The dynamic between the two characters is, as always, fast flowing and punchy with plenty of attitude and more than just a little intrigue. The artwork by Culbard creates what appears (at least from this part alone) to be a truly unpleasant individual, brimming with arrogance in his facial features and who looms over Kurtis with far greater physical presence.  Kurtis is on form and is having none of it and the scene is left mid-flow with neither character really having the upper-hand over the other.

There has been no real action in Brink: Skeleton Life so far and it could be accused of being a tad boring if it weren’t for the fact that Dan Abnett’s writing makes for compelling reading. That said, we still haven’t got into the nitty-gritty of what’s going on and it leaves the reader with plenty of questions but no answers. The dialogue is fun, but where is it leading us? As with any anthology, keeping each issue engaging must be a mammoth task and breaking down an investigative story such as this one into such small chunks is perhaps even more of a challenge. It’s been enjoyable so far, but there needs to be more next issue to really keep us engaged.

Scarlet Traces // Cold War: Book 2 Part 4 by Ian Edginton, D’Israeli & Annie Parkhouse

Things get weird and trippy in this part as Ahron gets the back-story on the Martians through a psychic link told wonderfully using D’Israeli’s abstract artwork and some great lettering by Parkhouse. If you were to ask for a piece of artwork that looked ‘sci-fi’ you’d be hard pressed to find anything that fits the bill better than D’Israeli’s art in Scarlet Traces: Cold War. You get B-Movie style designs of architecture and Martians with strong bright backdrops of space and some very weird and wonderful environments. The history of the Martians is structured into a helix shape that is full of creative uses of iconography and character designs that depict the evolution of the Martians.

Edginton takes this issue and uses it to upload a full backstory and history into our puny Earthlet minds. You get the feeling of coming out of a dream in the final few panels as reality hits you and you realise that actually, as nightmares go, it wasn’t anywhere near as bad as the reality of the days ahead. The entire plot has opened up and our two characters are in for a harsh run full of moral dilemmas and a truly epic task. The reader is left with an unease that questions the motives of the Martians and the way in which they are perceived by humans, yet leaves you with no doubt over the magnitude of the threat.

Scarlet Traces continues to impress and keep you invested in the story.

Cursed: The Fall of Deadworld Part 4 by Kek-W, Dave Kendall & Ellie De Ville

Judge Death has always been a fantastic villain for the Dreddverse and has a rich and twisted history within Judge Dredd as well as 2000AD as a whole. The prospect of experiencing Sydney De’Ath before he become the infamous Judge Death is a joy and thanks to Kek-W and some brutal artwork by Dave Kendall, we get to do just that.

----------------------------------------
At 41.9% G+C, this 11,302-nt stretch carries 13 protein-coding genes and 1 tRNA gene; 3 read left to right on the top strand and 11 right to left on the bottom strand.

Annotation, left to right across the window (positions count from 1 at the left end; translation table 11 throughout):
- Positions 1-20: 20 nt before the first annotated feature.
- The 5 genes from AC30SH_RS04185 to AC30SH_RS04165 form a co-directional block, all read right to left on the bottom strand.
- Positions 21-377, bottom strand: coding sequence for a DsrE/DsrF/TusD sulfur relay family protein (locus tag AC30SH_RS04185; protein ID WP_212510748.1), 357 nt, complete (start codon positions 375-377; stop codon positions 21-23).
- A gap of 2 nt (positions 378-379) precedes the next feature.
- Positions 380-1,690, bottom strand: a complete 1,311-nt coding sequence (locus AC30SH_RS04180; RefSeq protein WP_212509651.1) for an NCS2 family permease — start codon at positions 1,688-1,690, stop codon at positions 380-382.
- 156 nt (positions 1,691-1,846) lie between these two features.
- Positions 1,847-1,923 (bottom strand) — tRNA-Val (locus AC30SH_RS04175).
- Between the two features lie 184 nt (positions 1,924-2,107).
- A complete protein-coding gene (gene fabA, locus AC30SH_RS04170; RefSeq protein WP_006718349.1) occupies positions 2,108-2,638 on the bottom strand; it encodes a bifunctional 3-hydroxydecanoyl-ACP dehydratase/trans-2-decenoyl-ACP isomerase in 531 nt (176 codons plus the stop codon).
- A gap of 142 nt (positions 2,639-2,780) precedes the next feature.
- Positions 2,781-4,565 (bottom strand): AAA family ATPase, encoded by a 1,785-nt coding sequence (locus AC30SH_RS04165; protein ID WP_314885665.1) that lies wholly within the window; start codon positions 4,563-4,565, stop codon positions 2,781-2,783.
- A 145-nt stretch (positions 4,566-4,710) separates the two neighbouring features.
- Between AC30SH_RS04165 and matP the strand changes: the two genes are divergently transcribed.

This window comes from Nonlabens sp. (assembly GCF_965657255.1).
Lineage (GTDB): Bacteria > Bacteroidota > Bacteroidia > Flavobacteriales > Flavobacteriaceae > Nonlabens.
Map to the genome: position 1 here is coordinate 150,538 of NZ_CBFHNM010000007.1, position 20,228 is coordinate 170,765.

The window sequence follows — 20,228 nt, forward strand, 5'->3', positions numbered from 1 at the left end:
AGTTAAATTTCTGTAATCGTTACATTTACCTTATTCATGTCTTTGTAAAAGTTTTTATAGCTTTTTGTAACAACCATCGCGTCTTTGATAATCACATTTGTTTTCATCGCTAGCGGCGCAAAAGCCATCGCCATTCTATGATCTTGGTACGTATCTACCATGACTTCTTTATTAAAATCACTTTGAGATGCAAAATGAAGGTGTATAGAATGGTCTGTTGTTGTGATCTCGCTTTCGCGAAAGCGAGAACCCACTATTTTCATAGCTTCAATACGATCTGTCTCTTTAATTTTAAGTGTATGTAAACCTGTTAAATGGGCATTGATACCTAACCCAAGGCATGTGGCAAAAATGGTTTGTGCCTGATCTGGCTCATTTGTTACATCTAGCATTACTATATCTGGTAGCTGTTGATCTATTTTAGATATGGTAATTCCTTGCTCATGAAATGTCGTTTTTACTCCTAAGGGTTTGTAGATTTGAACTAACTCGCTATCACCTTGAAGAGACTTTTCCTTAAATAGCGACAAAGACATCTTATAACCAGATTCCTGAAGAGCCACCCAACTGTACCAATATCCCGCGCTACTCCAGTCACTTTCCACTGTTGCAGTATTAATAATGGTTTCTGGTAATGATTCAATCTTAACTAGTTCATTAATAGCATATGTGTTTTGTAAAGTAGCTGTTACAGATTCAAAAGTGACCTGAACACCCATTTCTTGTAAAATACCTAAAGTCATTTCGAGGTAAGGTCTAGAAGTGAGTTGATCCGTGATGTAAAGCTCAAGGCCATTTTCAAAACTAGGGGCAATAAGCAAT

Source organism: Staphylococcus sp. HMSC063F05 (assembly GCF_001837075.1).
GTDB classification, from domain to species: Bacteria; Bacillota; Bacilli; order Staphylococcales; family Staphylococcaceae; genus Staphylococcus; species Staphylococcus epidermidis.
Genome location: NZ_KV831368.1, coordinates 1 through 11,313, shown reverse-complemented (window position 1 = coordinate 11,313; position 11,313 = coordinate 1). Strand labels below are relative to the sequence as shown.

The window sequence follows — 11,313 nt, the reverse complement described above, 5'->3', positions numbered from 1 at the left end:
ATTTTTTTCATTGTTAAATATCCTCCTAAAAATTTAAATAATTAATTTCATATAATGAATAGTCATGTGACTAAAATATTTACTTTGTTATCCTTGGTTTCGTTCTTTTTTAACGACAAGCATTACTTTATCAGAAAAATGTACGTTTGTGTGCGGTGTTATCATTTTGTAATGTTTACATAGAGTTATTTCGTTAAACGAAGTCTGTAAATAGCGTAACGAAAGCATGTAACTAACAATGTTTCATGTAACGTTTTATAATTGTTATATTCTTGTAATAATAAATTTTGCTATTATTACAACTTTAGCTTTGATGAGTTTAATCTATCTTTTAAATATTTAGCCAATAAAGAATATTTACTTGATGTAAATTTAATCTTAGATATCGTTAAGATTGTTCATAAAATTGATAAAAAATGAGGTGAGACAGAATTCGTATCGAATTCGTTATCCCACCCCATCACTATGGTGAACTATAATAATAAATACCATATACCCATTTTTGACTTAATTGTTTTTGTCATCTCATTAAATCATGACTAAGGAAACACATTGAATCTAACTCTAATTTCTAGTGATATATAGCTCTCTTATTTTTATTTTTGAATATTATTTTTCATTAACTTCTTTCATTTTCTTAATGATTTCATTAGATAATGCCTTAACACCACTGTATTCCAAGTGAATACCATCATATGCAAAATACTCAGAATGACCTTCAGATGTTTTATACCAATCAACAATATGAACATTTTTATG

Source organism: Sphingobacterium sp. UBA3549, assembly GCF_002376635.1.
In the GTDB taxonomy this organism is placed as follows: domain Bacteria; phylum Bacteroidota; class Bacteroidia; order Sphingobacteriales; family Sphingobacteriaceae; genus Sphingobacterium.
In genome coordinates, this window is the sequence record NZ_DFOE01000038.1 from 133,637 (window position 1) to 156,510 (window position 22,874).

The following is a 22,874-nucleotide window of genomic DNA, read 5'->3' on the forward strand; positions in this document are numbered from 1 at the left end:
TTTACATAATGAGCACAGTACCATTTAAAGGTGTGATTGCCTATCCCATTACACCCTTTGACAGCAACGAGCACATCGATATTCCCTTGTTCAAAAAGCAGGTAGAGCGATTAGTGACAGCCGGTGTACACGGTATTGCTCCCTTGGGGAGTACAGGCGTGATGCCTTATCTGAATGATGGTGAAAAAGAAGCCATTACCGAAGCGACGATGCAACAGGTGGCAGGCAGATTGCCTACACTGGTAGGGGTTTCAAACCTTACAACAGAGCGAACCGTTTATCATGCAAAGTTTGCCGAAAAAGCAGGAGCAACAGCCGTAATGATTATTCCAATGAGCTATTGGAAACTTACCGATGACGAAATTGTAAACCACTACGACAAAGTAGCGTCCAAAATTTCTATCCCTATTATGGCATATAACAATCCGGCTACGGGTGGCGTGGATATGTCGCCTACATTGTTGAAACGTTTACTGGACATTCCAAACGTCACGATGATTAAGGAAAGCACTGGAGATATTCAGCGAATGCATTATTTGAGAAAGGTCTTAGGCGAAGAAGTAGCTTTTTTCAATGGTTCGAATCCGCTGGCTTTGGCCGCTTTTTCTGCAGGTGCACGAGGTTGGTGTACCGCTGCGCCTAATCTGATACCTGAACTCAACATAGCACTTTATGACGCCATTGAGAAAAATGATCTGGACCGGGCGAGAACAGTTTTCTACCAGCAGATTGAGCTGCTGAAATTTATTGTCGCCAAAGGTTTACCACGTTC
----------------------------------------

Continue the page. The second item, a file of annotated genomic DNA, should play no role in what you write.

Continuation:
Fairfax and Jess are in a tight jam and the set-up leads the reader perfectly into a flashback to the academy days of Fairfax, where Sydney De’Ath is a tutor. The story and artwork are sadistic, with the horrific injuries depicted being brought to the page in grisly detail. The battered and pulped facial features of Fairfax in this flashback scene after he sustained an attack from fellow cadets, is haunting while the presence of Sydney’s pale features are equally ghastly.

Each part of this story offers something new to the reader, both in the present and in Fairfax’s past.  The team-up of Kek-W and Dave Kendall seems completely harmonious as this title continues to delve deeper into the history of one of the most iconic villains to grace 2000AD. The characters are balanced both in personality and visual creation, the dialogue contrasts against each character and the story of a world gone mad is presented with harrowing effect.

2000AD Prog 2026 is full of big names and thankfully the content delivered lives up to the high expectations the names bring with them. The current story arcs are in full flow and Defoe offers a change of pace and style from the sci-fi/futuristic titles that are ongoing. Brink is a title that has been very enjoyable but the story has yet to expand and hasn’t lead us to any revelations or big questions, instead offering a relatively clichéd new character and subsequent interaction. Judge Dredd: Harvey keeps up the excitement and engagement with the reader, while both Scarlet Traces and Cursed: The Fall of Deadworld keep opening the plot and backstories on which they are based. Keep ’em coming, oh mighty Tharg.

2000AD Prog 2026 is available in stores, online and in digital via on Wednesday 12th April 2017.

2000 AD